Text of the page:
Your Ultimate Guide To my favourite Movies of 2017


I’m going to be anti-everything-the-internet-stands-for and reveal the list straight away because *insert line from Lady Bird* and also because – Dear reader, you have a friend in me.

Good Time
Beach Rats
Ingrid Goes West
Lady Bird
A Fantastic Woman
Brad’s Status
Marjorie Prime
Hasan Minhaj: Homecoming King
Tour de Pharmacy
Three Billboards Outside Ebbing, Missouri

Beach Rats is a tale of self-betrayal set in NYC anchored by a striking lead pair. Good Time is the Robert Pattinson movie that premiered at Cannes. Ingrid Goes West is about celebrity obsession/ Instagram stalking with Elisabeth Olsen playing the celebrity and Aubrey Plaza the stalker.

Thelma is a supernatural lesbian joint with an uplifting ending helmed by Joachim Trier, one of the best directors of our times. A Fantastic Woman is a Chilean story of a transgender woman shot with utter skill and compassion and saturated with beautiful frames. Loveless is unrelentingly bleak and pragmatic and Russian and I just love it for all those qualities.

November is a movie from Estonia that’s shot in black and white and is more or less a fairytale. It took me completely by surprise and so did Ben Stiller’s Brad’s Status which I thought was very good by the standards of American cinema. Marjorie Prime is a sci-fi flick with Jon Hamm but it’s the actress who plays the old lady that steals the movie along with the concept.

Okja is the Netflix movie whose energy simply can’t be replicated and Lady Bird is my goddess Greta Gerwig’s debut solo feature. Funny thing about Lady Bird: my two favourite characters are the boyfriends. Tour de Pharmacy is a HBO/Lonely Island 40 min satire that was right up my alley and Hasan Minhaj: Homecoming King is the first ever stand-up set to have made my year end list. You’re looking at history, folks.

And finally, Three Billboards Outside Ebbing, Missouri– a deeply flawed movie where characters do and get away with things so long as they’re entertaining. I nevertheless included it here because it’s a rare and original thing.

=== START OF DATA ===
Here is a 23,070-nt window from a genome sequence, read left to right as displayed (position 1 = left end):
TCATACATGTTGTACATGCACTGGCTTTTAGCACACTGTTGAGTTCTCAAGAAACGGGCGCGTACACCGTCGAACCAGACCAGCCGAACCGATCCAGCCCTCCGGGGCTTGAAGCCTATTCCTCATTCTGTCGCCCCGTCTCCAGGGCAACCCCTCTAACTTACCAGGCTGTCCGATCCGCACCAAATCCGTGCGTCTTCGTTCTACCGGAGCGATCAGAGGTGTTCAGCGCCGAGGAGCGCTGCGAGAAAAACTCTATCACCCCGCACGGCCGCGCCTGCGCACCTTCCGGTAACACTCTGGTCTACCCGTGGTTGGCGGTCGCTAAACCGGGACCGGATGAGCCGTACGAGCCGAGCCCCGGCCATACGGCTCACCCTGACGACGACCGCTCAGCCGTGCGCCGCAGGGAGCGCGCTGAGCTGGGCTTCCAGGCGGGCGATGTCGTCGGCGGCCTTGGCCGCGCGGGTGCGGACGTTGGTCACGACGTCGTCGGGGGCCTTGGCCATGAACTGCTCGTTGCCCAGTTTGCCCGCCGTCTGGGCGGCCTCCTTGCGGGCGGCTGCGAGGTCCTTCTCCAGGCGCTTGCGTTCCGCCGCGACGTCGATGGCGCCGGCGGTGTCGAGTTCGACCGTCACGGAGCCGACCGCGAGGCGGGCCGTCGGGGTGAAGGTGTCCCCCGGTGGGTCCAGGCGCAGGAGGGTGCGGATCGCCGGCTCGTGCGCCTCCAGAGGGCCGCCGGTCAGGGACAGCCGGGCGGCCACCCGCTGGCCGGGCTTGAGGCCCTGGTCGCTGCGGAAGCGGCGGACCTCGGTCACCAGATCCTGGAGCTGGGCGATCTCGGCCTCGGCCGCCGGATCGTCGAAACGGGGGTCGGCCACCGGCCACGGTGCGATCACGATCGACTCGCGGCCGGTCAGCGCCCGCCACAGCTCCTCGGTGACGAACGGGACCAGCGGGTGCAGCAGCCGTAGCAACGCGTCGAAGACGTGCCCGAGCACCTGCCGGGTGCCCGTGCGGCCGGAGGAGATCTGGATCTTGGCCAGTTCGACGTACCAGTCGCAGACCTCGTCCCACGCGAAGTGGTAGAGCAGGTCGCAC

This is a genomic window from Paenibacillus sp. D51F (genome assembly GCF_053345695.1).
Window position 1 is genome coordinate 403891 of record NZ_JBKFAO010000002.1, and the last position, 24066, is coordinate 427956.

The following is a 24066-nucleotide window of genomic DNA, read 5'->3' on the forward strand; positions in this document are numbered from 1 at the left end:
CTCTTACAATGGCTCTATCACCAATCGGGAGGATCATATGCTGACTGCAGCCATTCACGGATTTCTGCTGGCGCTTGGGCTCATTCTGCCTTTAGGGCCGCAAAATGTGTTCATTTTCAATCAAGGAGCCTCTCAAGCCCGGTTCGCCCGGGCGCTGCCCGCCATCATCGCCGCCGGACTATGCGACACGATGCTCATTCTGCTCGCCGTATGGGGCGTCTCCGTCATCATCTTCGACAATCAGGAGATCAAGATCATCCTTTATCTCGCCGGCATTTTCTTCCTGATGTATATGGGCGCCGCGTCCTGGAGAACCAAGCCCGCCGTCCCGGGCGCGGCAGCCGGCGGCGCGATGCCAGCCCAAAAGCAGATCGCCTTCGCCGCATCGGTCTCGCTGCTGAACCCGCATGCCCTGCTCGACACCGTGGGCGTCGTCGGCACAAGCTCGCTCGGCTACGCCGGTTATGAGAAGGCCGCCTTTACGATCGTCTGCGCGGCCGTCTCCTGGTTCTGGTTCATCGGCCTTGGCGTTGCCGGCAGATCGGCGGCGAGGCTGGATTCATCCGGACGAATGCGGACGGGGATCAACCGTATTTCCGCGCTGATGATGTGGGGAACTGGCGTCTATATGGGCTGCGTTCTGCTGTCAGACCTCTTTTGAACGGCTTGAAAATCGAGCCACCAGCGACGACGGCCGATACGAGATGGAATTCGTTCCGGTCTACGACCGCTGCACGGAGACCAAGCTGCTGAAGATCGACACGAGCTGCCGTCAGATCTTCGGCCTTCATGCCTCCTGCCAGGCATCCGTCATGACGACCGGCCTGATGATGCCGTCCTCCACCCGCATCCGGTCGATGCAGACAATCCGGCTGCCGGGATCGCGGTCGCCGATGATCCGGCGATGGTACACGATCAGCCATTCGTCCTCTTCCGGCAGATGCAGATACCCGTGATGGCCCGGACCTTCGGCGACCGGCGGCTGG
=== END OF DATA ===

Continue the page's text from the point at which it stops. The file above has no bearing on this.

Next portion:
Tier II shoutouts: The Pakistani uber driver inter-racial Judd Apatow produced romcom Big Sick, the Haley Lu Richardson empathy vehicle cum an exhibit in architecture Columbus,  the Australian set marvel of cinematography that is Sweet Country, and the indiest of indies in Most Beautiful Island.

Near misses: My apologies to Christopher Nolan for not watching Dunkirk in 70mm IMAX. I kept befuddling people by praising the movie for its sound, and Tom Hardy gets a great arc. I might have liked the movie better had Mark Rylance not been in it. Another movie that I wished to but couldn’t see in 70mm IMAX was my darling Ryan Gosling’s Blade Runner 2049. That lack of pace like a Dwayne Bravo at his peak slower ball, though.

If I had to reserve two spots for the blockbuster movies of the year, I’d fill them up with It and War for the Planet of the Apes.

Two awards hopefuls I haven’t been able to make up my mind on (you see ladies, I struggle to make up my mind about other things too) : Call Me By Your Name and Get Out. Really love Call Me By Your Name, the book. One of the rare books I gave a 5/5 to. And I quite like the music of the movie adaptation but the much vaunted speech by Michael Stuhlbarg among other things didn’t really touch base with me.

Movies from auteurs that fell short of the mark: Kathryn Bigelow’s Detroit, Yorgos Lanthimos’ Killing of a Sacred Deer, Edgar Wright’s Baby Driver (more than decent soundtrack however.)

And finally, the yet to see hopefuls: BPM, Molly’s Game, Shape of Water, Phantom Thread, The Post, Downsizing. 

Overall, a good year of movies. My thanks to the Mumbai Film Festival. Also, how about that hilarious title?

Last year’s list:


%d bloggers like this: